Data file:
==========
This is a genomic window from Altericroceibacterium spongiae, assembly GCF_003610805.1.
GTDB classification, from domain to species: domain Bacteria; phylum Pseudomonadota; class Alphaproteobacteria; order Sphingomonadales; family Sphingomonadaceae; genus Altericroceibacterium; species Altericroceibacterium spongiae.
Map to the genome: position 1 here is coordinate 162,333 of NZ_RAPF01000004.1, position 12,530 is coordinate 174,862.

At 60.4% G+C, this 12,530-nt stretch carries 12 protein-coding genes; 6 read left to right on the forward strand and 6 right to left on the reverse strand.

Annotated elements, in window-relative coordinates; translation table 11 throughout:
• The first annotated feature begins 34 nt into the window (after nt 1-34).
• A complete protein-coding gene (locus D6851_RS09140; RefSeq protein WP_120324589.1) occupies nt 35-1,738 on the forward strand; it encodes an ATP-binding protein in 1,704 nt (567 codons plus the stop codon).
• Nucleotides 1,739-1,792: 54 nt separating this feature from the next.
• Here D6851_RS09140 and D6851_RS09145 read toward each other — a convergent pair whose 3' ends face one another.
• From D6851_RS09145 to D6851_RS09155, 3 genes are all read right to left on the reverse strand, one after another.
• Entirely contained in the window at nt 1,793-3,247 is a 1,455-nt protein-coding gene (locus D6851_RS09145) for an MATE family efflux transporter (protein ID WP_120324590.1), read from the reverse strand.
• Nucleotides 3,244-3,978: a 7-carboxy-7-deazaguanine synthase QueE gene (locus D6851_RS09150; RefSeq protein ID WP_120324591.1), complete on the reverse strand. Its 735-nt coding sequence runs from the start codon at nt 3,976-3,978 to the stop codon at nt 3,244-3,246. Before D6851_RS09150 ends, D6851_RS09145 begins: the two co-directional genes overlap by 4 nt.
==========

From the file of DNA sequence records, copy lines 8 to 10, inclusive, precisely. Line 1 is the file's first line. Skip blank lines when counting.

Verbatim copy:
• Nucleotides 1,739-1,792: 54 nt separating this feature from the next.
• Here D6851_RS09140 and D6851_RS09145 read toward each other — a convergent pair whose 3' ends face one another.
• From D6851_RS09145 to D6851_RS09155, 3 genes are all read right to left on the reverse strand, one after another.